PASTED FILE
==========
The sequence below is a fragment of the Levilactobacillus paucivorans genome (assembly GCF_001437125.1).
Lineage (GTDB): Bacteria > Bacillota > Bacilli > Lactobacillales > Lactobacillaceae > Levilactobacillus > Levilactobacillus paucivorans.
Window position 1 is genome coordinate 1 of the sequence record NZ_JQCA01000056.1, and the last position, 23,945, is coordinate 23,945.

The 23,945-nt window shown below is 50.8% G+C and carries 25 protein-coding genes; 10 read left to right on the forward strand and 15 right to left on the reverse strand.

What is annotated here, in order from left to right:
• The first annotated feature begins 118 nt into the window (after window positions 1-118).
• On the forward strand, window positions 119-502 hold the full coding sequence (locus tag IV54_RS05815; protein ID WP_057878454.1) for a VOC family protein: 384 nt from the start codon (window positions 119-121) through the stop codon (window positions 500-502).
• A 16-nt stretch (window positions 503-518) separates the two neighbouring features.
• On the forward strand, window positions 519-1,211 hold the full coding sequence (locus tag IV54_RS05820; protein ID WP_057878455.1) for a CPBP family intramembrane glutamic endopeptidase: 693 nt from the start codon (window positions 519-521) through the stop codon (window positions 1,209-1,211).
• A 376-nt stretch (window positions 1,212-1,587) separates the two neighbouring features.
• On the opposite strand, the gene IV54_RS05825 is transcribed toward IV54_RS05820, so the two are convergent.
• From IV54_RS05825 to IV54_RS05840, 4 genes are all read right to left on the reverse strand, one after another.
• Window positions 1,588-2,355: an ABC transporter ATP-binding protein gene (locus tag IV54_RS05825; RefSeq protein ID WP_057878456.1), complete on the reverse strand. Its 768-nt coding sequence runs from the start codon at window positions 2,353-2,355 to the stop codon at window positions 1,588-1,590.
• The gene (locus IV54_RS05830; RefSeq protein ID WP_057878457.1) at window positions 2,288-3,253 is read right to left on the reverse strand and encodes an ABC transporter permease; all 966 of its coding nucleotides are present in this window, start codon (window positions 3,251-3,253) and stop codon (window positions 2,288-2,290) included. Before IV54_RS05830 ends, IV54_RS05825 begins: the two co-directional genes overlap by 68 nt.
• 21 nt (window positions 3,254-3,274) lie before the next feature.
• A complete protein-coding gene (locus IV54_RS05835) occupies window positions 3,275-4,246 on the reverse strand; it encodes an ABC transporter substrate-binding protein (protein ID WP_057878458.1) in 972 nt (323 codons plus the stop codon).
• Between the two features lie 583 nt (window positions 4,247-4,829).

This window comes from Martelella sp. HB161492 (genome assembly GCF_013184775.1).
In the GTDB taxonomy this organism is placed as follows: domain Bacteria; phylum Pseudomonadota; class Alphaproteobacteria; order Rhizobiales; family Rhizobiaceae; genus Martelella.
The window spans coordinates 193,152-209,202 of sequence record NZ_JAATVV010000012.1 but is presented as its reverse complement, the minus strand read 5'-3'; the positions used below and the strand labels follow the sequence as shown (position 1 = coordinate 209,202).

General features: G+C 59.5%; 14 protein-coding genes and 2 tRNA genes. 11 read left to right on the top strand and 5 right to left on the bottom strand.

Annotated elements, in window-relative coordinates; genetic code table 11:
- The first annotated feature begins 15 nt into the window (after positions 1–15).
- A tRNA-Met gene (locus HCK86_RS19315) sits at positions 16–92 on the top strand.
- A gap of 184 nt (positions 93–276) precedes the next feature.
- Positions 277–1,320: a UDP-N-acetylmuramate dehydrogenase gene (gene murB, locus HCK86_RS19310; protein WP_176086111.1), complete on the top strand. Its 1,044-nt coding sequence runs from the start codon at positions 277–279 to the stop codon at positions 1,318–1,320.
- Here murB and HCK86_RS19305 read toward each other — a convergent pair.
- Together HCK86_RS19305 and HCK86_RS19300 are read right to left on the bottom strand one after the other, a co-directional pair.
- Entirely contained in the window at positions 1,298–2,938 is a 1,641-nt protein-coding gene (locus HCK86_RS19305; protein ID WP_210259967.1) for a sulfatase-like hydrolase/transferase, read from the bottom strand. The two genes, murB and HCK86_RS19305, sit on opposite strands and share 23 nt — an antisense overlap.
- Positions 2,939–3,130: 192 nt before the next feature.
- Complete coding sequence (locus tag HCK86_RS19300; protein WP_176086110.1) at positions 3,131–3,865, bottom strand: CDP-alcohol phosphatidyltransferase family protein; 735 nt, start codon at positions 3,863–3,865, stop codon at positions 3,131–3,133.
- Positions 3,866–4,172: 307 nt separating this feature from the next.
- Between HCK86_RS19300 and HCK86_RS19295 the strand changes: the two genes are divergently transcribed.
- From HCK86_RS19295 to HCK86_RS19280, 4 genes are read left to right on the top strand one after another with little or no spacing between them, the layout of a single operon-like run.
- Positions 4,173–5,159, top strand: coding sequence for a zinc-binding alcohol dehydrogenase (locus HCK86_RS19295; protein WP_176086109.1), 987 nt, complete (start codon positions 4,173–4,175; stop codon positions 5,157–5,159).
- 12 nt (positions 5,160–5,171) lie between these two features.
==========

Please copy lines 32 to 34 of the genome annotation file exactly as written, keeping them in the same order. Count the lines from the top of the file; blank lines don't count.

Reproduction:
- Positions 3,866–4,172: 307 nt separating this feature from the next.
- Between HCK86_RS19300 and HCK86_RS19295 the strand changes: the two genes are divergently transcribed.
- From HCK86_RS19295 to HCK86_RS19280, 4 genes are read left to right on the top strand one after another with little or no spacing between them, the layout of a single operon-like run.